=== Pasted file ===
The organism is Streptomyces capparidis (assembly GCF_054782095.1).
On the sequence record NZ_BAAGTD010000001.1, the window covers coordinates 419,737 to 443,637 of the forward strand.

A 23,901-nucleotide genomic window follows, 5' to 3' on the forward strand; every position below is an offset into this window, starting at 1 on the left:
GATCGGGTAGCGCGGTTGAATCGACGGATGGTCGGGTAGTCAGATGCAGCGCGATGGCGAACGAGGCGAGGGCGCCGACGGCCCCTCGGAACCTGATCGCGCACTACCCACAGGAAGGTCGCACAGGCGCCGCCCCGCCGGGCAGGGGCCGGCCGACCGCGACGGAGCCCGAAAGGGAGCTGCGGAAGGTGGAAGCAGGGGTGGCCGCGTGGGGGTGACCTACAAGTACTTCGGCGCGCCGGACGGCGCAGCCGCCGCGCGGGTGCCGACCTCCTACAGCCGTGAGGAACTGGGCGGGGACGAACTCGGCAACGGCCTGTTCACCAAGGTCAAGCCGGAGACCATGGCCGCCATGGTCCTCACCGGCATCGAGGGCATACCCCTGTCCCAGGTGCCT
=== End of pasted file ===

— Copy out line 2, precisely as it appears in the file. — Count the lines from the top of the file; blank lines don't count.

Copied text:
On the sequence record NZ_BAAGTD010000001.1, the window covers coordinates 419,737 to 443,637 of the forward strand.